Nearly 20 years ago I sat with a group of parents and community members concerned about the lack of support and Jewish opportunities for children with learning, developmental or physical differences. This summer I attended a retirement party for the woman who spent 18 years ensuring the community included and supported everyone.
About a year after Gaye Schafer and Eve Stern convened that initial meeting, TASK, the disabilities awareness program of Jewish Family and Child Service, was created with a 1998 grant from the Jewish Federation of Greater Portland. But Eve says, “It was really when Corinne Spiegel came on board that things started happening.”
“Corinne is really the heart and soul and muscle of the organization,” said Eve in a 2009 interview.
On June 9, Corinne retired from her position as JFCS inclusion specialist; a room full of grateful families, JFCS staff members and community leaders gathered at Cedar Sinai Park to share memories and wish her well.
TASK has expanded from its original focus. Originally called Treasuring and Accepting our Special Kids, TASK now stands for Treasuring, Accepting, Supporting Kehilla (community). The change reflected the program’s shift from aiding families of children with special needs to supporting individuals of all ages and families coping with disabilities, while also working with the community to raise awareness of and inclusion of people with disabilities. TASK was instrumental in the 2013 creation of Kehillah Housing, CSP’s apartments for adults with special needs.
Kicking off the formal festivities, JFCS Executive Director Carrie Hoops said, “The work she has done in this community for the last 18 years has made an indelible impression, from thinking up the concept of Kehillah Housing so many years ago to her daily consultations with clients and community, case management, community workshops, parent support groups and the myriad of social-recreational events she coordinates for adults with special needs.”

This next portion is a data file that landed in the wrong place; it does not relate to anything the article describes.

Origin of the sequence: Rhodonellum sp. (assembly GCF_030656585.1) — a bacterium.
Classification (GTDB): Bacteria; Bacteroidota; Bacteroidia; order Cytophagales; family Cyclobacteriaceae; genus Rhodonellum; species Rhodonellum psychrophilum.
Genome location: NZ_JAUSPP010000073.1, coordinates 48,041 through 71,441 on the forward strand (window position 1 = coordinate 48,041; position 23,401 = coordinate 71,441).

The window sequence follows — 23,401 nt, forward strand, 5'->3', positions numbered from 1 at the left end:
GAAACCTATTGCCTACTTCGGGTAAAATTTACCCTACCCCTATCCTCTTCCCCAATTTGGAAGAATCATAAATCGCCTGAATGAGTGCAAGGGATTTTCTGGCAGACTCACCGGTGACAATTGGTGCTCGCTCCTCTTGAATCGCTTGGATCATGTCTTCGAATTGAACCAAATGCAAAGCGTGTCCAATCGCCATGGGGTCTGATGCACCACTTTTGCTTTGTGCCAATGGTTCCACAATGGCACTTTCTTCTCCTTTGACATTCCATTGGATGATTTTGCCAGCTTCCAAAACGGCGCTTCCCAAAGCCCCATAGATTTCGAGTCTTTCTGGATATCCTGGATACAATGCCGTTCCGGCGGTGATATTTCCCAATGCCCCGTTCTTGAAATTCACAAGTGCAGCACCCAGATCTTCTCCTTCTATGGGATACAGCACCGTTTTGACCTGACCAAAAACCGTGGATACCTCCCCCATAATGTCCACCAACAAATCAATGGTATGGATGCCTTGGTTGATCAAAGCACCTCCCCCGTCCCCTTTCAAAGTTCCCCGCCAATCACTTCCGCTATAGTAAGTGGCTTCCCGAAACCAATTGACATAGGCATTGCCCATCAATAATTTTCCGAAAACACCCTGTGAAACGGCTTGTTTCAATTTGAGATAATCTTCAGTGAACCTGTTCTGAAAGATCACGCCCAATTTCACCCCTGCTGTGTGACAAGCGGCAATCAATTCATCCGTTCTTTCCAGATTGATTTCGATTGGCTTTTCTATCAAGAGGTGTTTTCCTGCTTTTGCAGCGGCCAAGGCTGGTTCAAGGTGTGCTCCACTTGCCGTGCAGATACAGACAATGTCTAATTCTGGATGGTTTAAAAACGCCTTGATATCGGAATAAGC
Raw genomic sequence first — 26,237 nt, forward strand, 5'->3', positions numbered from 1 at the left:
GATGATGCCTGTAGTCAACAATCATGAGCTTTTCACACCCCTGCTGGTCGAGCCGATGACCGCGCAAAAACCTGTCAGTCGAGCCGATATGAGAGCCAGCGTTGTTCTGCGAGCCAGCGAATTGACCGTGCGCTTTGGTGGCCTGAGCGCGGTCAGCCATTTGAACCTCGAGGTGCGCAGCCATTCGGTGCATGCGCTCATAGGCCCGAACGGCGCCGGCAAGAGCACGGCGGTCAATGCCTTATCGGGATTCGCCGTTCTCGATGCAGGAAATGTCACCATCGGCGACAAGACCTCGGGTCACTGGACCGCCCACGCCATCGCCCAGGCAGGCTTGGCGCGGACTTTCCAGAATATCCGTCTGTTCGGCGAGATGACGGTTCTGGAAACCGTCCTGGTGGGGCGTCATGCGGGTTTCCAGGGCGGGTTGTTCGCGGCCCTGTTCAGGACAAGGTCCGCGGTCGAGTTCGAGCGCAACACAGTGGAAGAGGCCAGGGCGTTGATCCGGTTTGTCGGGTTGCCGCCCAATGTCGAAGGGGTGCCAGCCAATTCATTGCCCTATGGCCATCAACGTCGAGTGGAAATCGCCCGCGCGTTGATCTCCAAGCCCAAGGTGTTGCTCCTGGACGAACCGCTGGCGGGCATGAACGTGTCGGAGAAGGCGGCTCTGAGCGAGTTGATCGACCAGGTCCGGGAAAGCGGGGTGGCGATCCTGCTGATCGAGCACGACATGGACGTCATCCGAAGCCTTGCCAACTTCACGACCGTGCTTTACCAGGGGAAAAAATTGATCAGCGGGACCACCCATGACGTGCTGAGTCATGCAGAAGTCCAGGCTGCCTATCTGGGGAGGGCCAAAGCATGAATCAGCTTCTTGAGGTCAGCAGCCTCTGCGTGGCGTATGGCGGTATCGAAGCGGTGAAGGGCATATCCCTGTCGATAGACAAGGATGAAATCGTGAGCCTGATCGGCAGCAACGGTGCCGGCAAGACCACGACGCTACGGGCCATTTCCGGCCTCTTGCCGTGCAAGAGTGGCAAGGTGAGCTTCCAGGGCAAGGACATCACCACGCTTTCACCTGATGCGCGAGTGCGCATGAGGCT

Carrie’s introduction was followed by Eve and Gaye, who alternated in singing Corinne’s praises:
“We attribute all of TASK’s success to the good fortune that shined on us when Corinne joined the team and really made things happen.”
“Now all Jewish children can attend Sunday school, have bar and bat mitzvahs, attend Jewish summer camp, have social opportunities and a place to live. All Jewish children are treasured and accepted. Their families no longer feel isolated. … adults are able to connect with each other and the greater community for social and cultural events.”
“All of these achievements are due to Corinne’s remarkable vision, hard work and gift for communication.”
The duo also praised Corinne as a true woman of valor who sees the beauty and value in everyone.
“We wish you all the best and hope that you pursue your dreams, enjoy some down time and revel in the knowledge that you have made a valuable and permanent change in our community.”
In mid-August, Janet Menashe became the new TASK inclusion specialist, adding the role to her position as a skills trainer for JFCS’s Partners for Independence Program. Janet can be reached at 503-226-7079 ext. 155 or firstname.lastname@example.org.